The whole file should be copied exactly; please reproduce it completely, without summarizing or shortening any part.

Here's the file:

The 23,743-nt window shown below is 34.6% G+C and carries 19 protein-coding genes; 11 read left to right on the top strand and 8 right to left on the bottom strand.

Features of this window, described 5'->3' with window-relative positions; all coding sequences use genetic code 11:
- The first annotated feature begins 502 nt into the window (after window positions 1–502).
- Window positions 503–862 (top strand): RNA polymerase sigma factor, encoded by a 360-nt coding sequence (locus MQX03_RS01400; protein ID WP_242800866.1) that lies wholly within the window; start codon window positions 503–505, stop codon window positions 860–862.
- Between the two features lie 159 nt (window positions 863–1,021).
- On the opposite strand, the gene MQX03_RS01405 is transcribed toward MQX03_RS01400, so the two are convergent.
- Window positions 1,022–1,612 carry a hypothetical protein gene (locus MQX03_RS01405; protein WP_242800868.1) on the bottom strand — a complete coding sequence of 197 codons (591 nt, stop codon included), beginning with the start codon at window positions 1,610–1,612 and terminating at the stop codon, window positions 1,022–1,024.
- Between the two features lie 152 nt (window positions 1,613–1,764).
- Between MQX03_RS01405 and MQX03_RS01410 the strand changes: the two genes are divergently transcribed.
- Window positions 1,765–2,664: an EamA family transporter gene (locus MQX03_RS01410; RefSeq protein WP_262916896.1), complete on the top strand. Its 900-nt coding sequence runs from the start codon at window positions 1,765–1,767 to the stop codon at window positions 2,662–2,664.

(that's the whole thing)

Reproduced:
The 23,743-nt window shown below is 34.6% G+C and carries 19 protein-coding genes; 11 read left to right on the top strand and 8 right to left on the bottom strand.

Features of this window, described 5'->3' with window-relative positions; all coding sequences use genetic code 11:
- The first annotated feature begins 502 nt into the window (after window positions 1–502).
- Window positions 503–862 (top strand): RNA polymerase sigma factor, encoded by a 360-nt coding sequence (locus MQX03_RS01400; protein ID WP_242800866.1) that lies wholly within the window; start codon window positions 503–505, stop codon window positions 860–862.
- Between the two features lie 159 nt (window positions 863–1,021).
- On the opposite strand, the gene MQX03_RS01405 is transcribed toward MQX03_RS01400, so the two are convergent.
- Window positions 1,022–1,612 carry a hypothetical protein gene (locus MQX03_RS01405; protein WP_242800868.1) on the bottom strand — a complete coding sequence of 197 codons (591 nt, stop codon included), beginning with the start codon at window positions 1,610–1,612 and terminating at the stop codon, window positions 1,022–1,024.
- Between the two features lie 152 nt (window positions 1,613–1,764).
- Between MQX03_RS01405 and MQX03_RS01410 the strand changes: the two genes are divergently transcribed.
- Window positions 1,765–2,664: an EamA family transporter gene (locus MQX03_RS01410; RefSeq protein WP_262916896.1), complete on the top strand. Its 900-nt coding sequence runs from the start codon at window positions 1,765–1,767 to the stop codon at window positions 2,662–2,664.